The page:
A functioning alcoholic is more likely to be ready to accept professional help when they start dropping the ball or are in constant fear of being found out. It is, therefore, vital that you do not cover up for them nor assist their alcohol consumption in any way.
If you are wondering what constitutes enabling an alcoholic, ask yourself whether you are helping the person or their illness. If it is the latter, don’t do it.
Not enabling someone you love’s alcoholism, such as a spouse, child, partner or parent, can be heart-wrenching. You may feel guilty that you are contributing to their downfall. We suggest that you seek counselling or attend a support group to help you navigate any feelings this may bring up.
Do High Functioning Alcoholics Work?
Someone who is considered to be a high-functioning alcoholic will often continue to work. They may even excel at it. The problem with alcohol addiction is that it always gets progressively worse without the correct treatment. Losing their ability to work is usually only a matter of time.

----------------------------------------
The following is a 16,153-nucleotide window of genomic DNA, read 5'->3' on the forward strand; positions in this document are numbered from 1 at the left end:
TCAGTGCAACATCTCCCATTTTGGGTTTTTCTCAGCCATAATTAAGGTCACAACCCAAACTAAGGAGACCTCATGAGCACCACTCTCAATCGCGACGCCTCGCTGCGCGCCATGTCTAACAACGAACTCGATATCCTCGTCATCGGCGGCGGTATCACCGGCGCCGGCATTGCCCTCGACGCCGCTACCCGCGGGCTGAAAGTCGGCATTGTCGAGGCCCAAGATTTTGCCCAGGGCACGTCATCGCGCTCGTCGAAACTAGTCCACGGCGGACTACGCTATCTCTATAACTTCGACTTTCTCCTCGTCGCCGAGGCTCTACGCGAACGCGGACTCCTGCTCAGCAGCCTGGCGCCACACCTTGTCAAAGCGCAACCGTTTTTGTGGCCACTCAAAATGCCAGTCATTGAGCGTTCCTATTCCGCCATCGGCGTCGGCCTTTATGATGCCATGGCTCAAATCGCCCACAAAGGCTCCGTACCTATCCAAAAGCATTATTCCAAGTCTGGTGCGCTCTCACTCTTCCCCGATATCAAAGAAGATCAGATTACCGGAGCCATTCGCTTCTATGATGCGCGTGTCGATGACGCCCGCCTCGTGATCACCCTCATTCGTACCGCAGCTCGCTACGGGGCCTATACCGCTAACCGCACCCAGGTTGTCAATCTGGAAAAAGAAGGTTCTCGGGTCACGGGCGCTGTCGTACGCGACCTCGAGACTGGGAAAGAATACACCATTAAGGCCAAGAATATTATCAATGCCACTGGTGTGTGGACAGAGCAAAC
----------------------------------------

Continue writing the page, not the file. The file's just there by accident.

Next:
Once a functioning alcoholic has lost their job, they often lose their purpose and direction in life. This sends them spiralling downwards very quickly.
Not all functioning alcoholics will have a job, but they will remain accountable in critical areas of their life. They may still pay their bills on time, get the children to school or present a clean and tidy house. Take away the alcohol; from the outside, it would be hard to see anything wrong. Look more closely, however, and the cracks are apparent.
What Happens When A Functioning Alcoholic Stops Drinking?